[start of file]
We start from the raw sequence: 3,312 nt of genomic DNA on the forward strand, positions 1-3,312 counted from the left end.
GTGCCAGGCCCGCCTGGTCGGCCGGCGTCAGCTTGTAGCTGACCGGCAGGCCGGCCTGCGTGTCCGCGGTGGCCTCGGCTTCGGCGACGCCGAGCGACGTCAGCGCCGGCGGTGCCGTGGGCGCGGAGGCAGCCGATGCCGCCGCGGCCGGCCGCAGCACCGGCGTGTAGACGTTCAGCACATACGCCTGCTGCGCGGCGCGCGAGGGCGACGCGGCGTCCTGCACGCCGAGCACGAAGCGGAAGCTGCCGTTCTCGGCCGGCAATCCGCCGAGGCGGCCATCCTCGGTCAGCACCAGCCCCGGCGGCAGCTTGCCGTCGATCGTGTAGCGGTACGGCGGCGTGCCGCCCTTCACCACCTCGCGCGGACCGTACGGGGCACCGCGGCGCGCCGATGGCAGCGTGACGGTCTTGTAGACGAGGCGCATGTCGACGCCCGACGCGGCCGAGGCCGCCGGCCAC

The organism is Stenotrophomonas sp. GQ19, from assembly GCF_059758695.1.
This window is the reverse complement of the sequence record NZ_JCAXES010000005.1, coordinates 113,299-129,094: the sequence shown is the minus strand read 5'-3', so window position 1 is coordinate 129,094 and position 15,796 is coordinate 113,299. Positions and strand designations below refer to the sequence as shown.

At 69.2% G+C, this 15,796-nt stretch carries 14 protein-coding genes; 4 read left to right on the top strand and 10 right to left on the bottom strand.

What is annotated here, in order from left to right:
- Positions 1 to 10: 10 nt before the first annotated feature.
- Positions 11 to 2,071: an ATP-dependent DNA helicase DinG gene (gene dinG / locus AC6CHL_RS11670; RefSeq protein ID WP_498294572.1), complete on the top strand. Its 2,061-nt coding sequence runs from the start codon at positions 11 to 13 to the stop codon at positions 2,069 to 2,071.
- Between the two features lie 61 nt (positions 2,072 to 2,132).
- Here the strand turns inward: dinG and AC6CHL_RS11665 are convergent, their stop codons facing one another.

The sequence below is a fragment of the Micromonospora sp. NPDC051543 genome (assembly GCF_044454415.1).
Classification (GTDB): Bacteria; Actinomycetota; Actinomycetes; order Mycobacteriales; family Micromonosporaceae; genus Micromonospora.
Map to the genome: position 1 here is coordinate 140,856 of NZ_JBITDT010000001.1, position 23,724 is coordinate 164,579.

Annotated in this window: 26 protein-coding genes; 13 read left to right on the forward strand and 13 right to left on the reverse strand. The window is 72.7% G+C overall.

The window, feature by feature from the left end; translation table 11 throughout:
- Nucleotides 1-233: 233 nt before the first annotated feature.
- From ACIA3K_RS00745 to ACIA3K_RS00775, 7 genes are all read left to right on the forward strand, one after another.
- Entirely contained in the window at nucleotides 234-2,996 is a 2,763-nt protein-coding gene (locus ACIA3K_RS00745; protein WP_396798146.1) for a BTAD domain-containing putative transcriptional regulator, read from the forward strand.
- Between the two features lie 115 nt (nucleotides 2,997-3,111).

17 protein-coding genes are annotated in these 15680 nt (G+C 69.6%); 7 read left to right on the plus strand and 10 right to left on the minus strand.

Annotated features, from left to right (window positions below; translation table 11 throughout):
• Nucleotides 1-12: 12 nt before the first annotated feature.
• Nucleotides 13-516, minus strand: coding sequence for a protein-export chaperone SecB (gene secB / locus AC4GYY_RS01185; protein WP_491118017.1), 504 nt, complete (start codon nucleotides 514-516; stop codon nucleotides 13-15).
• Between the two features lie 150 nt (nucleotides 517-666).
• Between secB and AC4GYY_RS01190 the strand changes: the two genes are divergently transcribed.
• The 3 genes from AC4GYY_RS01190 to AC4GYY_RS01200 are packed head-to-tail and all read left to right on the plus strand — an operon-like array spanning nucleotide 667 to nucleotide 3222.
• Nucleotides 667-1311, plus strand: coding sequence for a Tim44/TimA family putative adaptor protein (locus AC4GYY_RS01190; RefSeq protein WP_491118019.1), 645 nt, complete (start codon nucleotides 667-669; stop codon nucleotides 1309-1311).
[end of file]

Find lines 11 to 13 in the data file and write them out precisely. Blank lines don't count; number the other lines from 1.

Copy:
The sequence below is a fragment of the Micromonospora sp. NPDC051543 genome (assembly GCF_044454415.1).
Classification (GTDB): Bacteria; Actinomycetota; Actinomycetes; order Mycobacteriales; family Micromonosporaceae; genus Micromonospora.
Map to the genome: position 1 here is coordinate 140,856 of NZ_JBITDT010000001.1, position 23,724 is coordinate 164,579.